[14]    Brooks brought a failure to warn claim against Howmedica, alleging that it had not provided "adequate warnings and instructions" for Simplex use and that as a result, she had contracted "severe asthma and associated respiratory complications." Howmedica asserted federal preemption and also denied that the Simplex label contained inadequate warnings and instructions or that it proximately caused Brooks' injury. St. Luke's Hospital intervened, seeking compensation from Howmedica for what it had paid Brooks in workers compensation benefits, costs, interest, disbursements, and attorney fees, but it is not involved in this appeal.

[15]    II.

[16]    Starting in the early 1970's Howmedica began to market bone cement in the United States under the trade mark Simplex. Bone cement is sold in two separately packaged components: methyl methacrylate monomer which is a colorless liquid and a powder mixture containing polymethyl methacrylate, methyl methacrylate styrene copolymer, and barium sulfate. The liquid and powder are mixed together in the operating room to form a pliable mass that later hardens into a cement like consistency. The mixing process releases vapors containing methyl methacrylate, which is classified as a hazardous chemical by the Occupational Safety and Health Administration.

[17]    It is undisputed that Simplex has been heavily regulated by the FDA since it entered the market when it was treated as a drug subject to the Federal Food, Drug, and Cosmetic Act of 1938 (1938 Act). The 1938 Act required Howmedica to submit a New Drug Application (NDA) before it could sell Simplex, *fn3 see 21 U.S.C. § 355, and the NDA is a rigorous process. The NDA process required Howmedica to disclose details of animal studies, manufacturing and quality control procedures, the identification of possible side effects, results of clinical trials, summaries of surgical cases and post operative complications, long term toxicity, and carcinogenicity studies. The process also produced reports from the investigational use of Simplex by sixty seven physicians in 1,408 hip replacements which involved 2,800 preparations of the product. All these submissions were then studied and reviewed by a panel of FDA experts. Under the 1938 Act, Simplex could not be marketed without approval by the Secretary of Health and Human Services. See 21 U.S.C. § 360(c) (premarket approval process).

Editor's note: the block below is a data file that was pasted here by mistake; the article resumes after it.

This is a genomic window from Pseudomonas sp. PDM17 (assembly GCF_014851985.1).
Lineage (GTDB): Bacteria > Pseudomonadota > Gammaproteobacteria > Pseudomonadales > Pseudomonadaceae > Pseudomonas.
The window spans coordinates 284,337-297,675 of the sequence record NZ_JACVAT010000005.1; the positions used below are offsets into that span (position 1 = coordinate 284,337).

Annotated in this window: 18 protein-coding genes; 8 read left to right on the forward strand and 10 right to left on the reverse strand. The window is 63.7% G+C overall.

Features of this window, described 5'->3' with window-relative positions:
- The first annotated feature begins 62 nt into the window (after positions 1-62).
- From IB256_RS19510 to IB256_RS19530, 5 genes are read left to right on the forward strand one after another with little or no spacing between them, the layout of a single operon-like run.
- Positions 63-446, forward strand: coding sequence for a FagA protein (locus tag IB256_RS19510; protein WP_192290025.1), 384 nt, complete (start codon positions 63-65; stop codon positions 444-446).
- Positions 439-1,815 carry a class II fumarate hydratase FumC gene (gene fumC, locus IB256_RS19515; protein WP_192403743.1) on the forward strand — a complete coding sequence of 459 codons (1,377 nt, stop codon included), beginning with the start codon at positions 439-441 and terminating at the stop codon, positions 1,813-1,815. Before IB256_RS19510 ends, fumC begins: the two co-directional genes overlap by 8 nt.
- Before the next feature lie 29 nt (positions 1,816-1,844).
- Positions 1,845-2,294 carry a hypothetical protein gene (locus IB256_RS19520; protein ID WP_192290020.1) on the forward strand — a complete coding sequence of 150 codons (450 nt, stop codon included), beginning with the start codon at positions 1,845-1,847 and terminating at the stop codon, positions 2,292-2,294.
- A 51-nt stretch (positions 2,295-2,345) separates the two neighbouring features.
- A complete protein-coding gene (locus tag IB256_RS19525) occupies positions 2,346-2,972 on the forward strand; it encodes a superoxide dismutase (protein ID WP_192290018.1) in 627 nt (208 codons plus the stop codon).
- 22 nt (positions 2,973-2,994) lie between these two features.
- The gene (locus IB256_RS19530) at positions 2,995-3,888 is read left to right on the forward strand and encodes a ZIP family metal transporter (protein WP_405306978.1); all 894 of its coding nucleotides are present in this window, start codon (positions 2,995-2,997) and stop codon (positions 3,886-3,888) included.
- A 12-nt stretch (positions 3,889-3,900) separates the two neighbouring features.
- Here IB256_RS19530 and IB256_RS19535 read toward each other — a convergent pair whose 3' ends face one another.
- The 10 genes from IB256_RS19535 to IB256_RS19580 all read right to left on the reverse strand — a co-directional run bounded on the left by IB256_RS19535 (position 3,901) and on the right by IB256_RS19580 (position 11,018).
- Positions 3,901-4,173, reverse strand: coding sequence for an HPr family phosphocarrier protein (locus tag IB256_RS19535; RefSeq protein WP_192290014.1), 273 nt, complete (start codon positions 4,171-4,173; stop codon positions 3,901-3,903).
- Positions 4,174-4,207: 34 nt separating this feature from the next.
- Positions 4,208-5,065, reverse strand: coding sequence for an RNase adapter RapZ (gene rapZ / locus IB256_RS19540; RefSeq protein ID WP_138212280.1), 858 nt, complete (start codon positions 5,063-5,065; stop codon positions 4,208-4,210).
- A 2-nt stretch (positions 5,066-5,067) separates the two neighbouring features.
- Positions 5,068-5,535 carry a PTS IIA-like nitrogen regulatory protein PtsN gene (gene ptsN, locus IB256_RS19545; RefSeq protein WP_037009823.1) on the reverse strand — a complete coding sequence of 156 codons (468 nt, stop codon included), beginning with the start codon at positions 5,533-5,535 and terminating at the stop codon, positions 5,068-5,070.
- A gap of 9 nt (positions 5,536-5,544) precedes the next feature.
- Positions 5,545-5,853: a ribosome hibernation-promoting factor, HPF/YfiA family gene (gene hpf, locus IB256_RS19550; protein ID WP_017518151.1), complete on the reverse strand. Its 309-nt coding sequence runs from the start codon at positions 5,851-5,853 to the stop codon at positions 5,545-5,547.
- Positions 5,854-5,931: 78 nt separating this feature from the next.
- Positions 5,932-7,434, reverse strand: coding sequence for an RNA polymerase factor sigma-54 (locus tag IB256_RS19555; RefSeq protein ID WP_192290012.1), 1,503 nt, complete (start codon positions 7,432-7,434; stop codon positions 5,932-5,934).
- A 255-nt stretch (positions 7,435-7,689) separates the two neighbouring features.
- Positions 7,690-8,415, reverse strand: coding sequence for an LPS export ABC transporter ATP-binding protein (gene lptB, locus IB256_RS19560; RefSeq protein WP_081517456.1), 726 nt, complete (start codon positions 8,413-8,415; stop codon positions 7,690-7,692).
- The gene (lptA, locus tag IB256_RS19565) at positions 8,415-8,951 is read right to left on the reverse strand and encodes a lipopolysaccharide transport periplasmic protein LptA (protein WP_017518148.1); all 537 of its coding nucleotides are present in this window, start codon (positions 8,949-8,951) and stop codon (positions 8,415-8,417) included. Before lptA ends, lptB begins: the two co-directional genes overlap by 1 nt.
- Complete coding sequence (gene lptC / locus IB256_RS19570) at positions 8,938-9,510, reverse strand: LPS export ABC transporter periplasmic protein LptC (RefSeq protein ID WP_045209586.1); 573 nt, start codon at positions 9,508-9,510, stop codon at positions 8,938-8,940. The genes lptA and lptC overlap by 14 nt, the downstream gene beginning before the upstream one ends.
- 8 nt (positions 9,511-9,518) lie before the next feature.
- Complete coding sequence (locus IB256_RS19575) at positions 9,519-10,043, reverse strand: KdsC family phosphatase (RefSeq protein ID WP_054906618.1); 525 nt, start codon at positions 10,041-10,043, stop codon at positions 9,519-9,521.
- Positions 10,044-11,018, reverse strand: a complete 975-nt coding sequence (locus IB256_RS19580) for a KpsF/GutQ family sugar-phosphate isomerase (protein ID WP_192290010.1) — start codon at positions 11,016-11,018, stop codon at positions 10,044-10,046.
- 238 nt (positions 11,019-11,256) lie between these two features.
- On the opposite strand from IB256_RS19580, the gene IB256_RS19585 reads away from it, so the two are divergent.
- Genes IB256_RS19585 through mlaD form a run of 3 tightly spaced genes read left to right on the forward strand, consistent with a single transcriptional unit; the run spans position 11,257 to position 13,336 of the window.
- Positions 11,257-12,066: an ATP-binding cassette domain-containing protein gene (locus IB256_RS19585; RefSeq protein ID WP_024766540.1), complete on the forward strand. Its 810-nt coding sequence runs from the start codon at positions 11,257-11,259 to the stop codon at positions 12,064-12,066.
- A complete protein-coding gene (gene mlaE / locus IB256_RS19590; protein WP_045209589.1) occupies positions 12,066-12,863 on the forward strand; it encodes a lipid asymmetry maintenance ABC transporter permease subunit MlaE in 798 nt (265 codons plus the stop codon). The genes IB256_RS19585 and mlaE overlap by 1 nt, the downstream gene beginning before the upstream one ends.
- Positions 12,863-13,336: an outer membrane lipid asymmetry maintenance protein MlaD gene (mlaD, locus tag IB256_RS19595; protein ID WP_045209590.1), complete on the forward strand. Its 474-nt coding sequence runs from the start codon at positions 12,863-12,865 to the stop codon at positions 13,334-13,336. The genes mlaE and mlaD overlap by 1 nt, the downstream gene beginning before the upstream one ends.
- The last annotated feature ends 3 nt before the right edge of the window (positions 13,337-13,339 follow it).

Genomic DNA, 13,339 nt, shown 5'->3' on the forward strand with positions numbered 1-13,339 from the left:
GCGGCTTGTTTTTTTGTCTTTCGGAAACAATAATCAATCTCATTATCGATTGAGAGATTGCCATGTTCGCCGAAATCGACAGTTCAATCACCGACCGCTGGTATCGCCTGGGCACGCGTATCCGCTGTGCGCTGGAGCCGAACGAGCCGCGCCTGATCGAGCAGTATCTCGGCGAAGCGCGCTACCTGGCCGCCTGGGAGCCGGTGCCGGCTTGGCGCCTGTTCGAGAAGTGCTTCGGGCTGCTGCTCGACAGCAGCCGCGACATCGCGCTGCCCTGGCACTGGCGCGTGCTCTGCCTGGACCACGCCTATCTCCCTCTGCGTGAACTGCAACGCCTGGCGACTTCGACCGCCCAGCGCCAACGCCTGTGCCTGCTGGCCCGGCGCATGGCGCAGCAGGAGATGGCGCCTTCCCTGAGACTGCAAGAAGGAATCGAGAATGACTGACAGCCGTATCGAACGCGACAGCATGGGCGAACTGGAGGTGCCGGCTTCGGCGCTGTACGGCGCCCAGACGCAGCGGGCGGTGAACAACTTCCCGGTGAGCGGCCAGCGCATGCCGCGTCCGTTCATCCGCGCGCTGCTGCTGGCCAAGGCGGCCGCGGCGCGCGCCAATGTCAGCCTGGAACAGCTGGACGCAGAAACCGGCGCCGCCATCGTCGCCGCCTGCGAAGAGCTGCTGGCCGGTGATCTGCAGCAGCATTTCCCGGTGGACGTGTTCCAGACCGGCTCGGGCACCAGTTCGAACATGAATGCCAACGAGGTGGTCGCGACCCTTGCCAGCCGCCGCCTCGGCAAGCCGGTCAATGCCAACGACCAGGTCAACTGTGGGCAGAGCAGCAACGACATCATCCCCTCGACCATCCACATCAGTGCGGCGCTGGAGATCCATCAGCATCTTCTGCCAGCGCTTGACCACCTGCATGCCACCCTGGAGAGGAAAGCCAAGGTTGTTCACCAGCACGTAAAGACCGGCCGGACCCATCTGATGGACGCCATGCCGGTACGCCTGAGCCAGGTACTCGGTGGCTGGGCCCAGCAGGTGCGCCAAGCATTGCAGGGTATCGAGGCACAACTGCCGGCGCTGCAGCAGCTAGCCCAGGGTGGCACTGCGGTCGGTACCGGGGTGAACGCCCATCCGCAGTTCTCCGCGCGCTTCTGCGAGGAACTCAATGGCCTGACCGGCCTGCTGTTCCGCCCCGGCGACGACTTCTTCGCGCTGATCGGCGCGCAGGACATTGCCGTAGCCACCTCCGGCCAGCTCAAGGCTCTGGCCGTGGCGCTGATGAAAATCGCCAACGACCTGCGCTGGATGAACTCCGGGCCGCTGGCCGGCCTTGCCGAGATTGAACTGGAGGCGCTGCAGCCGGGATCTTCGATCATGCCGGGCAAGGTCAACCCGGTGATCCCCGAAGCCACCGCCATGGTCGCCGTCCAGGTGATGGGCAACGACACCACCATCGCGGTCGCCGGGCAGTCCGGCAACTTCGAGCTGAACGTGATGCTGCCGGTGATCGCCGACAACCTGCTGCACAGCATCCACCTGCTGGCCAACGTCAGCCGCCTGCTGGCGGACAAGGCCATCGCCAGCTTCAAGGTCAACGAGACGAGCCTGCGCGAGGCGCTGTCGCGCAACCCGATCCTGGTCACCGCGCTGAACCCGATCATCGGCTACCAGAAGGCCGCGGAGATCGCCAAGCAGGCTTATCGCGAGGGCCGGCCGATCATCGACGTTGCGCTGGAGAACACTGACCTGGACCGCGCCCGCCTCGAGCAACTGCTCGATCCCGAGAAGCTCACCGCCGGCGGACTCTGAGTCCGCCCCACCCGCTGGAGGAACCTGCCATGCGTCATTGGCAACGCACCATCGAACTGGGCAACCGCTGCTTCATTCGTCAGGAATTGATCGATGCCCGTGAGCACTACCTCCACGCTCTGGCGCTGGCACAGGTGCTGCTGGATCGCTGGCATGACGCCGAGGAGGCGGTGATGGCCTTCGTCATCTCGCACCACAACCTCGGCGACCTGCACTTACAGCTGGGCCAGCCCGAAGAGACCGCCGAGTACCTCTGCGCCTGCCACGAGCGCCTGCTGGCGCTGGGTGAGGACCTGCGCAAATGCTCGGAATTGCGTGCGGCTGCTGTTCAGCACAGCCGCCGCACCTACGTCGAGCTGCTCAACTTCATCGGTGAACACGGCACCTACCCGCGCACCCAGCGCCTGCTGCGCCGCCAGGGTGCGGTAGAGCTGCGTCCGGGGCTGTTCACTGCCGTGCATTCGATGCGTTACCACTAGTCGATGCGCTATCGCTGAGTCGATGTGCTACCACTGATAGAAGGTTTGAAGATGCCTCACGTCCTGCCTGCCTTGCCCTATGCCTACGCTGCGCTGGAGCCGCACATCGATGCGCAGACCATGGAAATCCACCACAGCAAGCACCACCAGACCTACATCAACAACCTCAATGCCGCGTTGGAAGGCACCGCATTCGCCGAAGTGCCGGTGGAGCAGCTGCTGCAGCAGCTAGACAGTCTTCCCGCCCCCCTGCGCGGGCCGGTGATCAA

[18]    The NDA included review by the FDA of the proposed design and content for all Simplex labels, including labels for a vial, a pouch, two internal boxes, an outer box, and a package insert. Howmedica employees met with members of the FDA on several occasions to discuss its application, including the product labels. The FDA reviewed every word that appeared on Simplex labels, and the FDA drafted the language that was used in the package insert. That package insert included the following warning:

[19]    As the liquid monomer is highly volatile and flammable, the operative room should be provided with adequate air circulation. Caution should be exercised during the mixing of the two components to prevent excessive exposure to the concentrated vapors of the monomer which may produce irritation of the respiratory tract, eyes, and possibly the liver.